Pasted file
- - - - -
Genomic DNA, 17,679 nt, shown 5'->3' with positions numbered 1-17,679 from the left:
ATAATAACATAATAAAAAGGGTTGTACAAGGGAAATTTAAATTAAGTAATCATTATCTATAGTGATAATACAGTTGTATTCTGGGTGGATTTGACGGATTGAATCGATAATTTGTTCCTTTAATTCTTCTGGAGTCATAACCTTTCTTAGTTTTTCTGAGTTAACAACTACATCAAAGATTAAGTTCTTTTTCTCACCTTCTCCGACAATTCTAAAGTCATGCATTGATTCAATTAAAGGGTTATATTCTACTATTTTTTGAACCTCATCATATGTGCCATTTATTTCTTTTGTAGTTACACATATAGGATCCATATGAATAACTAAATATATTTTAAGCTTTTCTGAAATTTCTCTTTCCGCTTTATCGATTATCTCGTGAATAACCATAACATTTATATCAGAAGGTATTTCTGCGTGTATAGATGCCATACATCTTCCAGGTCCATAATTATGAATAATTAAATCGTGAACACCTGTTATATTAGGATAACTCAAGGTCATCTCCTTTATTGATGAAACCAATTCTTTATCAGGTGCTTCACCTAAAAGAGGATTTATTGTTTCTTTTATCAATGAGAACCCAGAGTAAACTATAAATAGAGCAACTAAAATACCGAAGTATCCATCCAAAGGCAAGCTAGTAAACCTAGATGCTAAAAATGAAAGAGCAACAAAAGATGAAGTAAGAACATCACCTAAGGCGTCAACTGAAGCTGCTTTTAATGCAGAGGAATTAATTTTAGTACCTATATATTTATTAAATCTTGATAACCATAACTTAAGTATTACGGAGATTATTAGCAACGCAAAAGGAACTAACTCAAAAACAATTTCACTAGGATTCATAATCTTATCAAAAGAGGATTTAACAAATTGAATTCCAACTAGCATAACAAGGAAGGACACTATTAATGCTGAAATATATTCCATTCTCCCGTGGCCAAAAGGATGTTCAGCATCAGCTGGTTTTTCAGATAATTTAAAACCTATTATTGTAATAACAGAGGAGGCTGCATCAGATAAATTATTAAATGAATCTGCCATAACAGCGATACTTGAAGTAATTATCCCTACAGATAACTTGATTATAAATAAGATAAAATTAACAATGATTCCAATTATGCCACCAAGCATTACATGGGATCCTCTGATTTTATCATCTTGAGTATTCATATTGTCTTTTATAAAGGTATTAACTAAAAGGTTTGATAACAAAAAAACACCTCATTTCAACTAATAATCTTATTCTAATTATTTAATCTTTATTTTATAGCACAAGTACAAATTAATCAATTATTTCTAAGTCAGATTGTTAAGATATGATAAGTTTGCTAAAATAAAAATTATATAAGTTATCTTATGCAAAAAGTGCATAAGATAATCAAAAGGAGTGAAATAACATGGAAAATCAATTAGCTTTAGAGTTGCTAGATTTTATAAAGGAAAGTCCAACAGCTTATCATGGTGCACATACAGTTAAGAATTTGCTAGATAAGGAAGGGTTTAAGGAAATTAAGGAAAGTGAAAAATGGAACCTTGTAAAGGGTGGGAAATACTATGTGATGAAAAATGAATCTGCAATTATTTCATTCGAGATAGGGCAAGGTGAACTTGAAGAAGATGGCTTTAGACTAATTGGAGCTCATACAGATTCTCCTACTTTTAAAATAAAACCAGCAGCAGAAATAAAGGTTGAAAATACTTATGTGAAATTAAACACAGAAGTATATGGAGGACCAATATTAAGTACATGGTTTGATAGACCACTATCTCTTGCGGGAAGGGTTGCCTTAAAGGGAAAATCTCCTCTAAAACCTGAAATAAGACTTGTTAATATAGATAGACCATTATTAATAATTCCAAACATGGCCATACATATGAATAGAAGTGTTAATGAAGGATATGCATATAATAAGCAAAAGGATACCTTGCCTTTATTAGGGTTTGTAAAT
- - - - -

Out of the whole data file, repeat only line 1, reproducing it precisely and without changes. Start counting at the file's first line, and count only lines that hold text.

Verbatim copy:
Genomic DNA, 17,679 nt, shown 5'->3' with positions numbered 1-17,679 from the left: